Northern Ireland Assembly urged to act to protect children’s rights
The new Northern Ireland Assembly should incorporate the UN Convention on the Rights of the Child (UNCRC) into domestic law as a matter of urgency, the Children’s Law Centre (CLC) has said.
The law centre, founded 25 years ago on the principles enshrined in the UNCRC, said the rights of children in Northern Ireland have received only “limited protection” to date.
In a new document titled Close the Gap, the CLC warns: “There is no overarching recognition in domestic law in Northern Ireland of what rights they should have. It is in this context that we are increasingly concerned by the UK government’s proposals to scrap the Human Rights Act.
“This, alongside the impact on children’s rights of the UK’s departure from the European Union, as well as the Northern Ireland Assembly’s persistent failure to deliver a Bill of Rights, sets a worrying scene.”
The document makes a number of recommendations in addition to incorporating the UNCRC, including legislation to raise the age of criminal responsibility, which is currently 10 years old in Northern Ireland, one of the lowest in the world and the lowest in Europe.
Fergal McFerran, policy and public affairs manager at CLC, said: “In recent years, CLC experts have consistently highlighted the gap in children’s rights in this jurisdiction and the impact this has had on children here. Whether it’s through the NGO stakeholder report to the UN Committee on the Rights of the Child, or the ‘Tracing the Review’ report, the theme is absolutely clear, children and young people in this jurisdiction are being left behind.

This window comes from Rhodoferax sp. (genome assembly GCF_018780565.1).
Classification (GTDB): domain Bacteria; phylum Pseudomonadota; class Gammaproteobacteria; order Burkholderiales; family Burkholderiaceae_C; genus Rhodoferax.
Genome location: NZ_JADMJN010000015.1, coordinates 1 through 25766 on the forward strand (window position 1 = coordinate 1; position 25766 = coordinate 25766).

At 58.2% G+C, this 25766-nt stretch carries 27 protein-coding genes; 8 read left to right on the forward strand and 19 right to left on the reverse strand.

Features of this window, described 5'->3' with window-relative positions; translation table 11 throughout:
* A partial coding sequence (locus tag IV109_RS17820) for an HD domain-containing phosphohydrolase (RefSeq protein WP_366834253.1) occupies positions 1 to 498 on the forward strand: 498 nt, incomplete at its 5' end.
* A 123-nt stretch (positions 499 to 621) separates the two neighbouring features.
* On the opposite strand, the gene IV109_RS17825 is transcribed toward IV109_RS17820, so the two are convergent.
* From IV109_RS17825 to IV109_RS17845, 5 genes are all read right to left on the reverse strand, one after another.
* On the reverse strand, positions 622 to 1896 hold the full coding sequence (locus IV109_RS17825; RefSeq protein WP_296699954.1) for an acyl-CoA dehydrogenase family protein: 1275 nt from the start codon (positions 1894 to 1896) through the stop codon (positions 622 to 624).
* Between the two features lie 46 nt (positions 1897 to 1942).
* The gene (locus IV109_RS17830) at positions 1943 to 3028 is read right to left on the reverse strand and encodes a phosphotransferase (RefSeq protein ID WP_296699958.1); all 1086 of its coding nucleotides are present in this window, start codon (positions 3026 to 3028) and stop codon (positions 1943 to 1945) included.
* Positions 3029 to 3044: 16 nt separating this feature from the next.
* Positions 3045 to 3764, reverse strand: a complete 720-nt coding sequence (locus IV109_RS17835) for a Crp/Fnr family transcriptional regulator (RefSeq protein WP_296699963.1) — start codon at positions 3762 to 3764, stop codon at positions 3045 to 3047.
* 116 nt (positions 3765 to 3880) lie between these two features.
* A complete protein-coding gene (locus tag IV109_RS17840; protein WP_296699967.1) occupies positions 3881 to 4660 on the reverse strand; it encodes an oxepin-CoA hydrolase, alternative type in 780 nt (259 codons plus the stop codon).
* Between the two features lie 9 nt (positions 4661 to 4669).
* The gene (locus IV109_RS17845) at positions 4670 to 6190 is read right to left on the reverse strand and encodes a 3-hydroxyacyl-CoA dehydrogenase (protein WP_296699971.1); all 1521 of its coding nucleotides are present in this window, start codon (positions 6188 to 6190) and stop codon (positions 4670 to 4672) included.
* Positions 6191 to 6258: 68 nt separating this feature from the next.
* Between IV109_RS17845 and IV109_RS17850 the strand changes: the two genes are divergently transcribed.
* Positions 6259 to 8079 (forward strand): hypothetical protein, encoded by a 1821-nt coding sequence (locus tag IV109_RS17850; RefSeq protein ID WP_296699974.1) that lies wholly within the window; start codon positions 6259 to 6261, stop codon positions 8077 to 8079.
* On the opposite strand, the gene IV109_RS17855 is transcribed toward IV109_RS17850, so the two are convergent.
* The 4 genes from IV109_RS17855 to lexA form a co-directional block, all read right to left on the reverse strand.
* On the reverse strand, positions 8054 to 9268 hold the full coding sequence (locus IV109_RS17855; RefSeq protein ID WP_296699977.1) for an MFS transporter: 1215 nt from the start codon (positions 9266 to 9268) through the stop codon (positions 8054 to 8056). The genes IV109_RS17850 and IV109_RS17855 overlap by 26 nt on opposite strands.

“However, our experience tells us that devolution has the potential to transform lives and deliver real change. We believe the new Assembly mandate provides an opportunity to do just that.
“We hope this document clearly lays out some key steps that a new functioning Assembly can take to close the gap in children’s rights. It has been developed through our legal and policy expertise and grounded in our frontline experience working on behalf of children and young people, particularly those most vulnerable and marginalised.
“We look forward to engaging constructively with decision makers over the course of the coming mandate and hope to see the opportunities realised.”